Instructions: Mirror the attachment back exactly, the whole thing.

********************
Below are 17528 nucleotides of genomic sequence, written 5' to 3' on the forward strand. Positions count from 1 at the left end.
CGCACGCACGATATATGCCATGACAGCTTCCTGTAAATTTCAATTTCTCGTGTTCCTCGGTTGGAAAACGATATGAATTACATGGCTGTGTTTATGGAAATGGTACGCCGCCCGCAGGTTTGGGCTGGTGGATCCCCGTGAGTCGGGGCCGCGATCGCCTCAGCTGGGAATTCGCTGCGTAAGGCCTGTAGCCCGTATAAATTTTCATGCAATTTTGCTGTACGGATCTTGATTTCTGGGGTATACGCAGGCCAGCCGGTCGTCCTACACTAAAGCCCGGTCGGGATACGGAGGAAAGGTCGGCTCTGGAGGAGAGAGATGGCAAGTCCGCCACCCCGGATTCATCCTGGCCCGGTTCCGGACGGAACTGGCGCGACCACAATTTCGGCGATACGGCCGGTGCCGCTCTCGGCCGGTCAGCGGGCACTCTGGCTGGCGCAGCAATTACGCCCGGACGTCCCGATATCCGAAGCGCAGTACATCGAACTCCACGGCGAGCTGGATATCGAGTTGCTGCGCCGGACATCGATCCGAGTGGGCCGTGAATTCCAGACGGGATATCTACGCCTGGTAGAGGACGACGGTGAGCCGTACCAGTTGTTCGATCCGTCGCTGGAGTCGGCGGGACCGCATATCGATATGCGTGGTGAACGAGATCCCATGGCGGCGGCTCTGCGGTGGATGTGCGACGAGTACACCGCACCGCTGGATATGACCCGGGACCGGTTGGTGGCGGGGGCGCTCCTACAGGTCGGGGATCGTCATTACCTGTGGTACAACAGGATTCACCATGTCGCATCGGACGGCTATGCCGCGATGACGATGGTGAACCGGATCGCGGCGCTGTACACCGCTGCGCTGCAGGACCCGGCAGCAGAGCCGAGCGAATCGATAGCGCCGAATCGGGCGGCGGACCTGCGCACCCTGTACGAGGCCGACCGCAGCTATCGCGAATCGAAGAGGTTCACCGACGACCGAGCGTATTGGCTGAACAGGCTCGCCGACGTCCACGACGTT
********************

Below are 17528 nucleotides of genomic sequence, written 5' to 3' on the forward strand. Positions count from 1 at the left end.
CGCACGCACGATATATGCCATGACAGCTTCCTGTAAATTTCAATTTCTCGTGTTCCTCGGTTGGAAAACGATATGAATTACATGGCTGTGTTTATGGAAATGGTACGCCGCCCGCAGGTTTGGGCTGGTGGATCCCCGTGAGTCGGGGCCGCGATCGCCTCAGCTGGGAATTCGCTGCGTAAGGCCTGTAGCCCGTATAAATTTTCATGCAATTTTGCTGTACGGATCTTGATTTCTGGGGTATACGCAGGCCAGCCGGTCGTCCTACACTAAAGCCCGGTCGGGATACGGAGGAAAGGTCGGCTCTGGAGGAGAGAGATGGCAAGTCCGCCACCCCGGATTCATCCTGGCCCGGTTCCGGACGGAACTGGCGCGACCACAATTTCGGCGATACGGCCGGTGCCGCTCTCGGCCGGTCAGCGGGCACTCTGGCTGGCGCAGCAATTACGCCCGGACGTCCCGATATCCGAAGCGCAGTACATCGAACTCCACGGCGAGCTGGATATCGAGTTGCTGCGCCGGACATCGATCCGAGTGGGCCGTGAATTCCAGACGGGATATCTACGCCTGGTAGAGGACGACGGTGAGCCGTACCAGTTGTTCGATCCGTCGCTGGAGTCGGCGGGACCGCATATCGATATGCGTGGTGAACGAGATCCCATGGCGGCGGCTCTGCGGTGGATGTGCGACGAGTACACCGCACCGCTGGATATGACCCGGGACCGGTTGGTGGCGGGGGCGCTCCTACAGGTCGGGGATCGTCATTACCTGTGGTACAACAGGATTCACCATGTCGCATCGGACGGCTATGCCGCGATGACGATGGTGAACCGGATCGCGGCGCTGTACACCGCTGCGCTGCAGGACCCGGCAGCAGAGCCGAGCGAATCGATAGCGCCGAATCGGGCGGCGGACCTGCGCACCCTGTACGAGGCCGACCGCAGCTATCGCGAATCGAAGAGGTTCACCGACGACCGAGCGTATTGGCTGAACAGGCTCGCCGACGTCCACGACGTT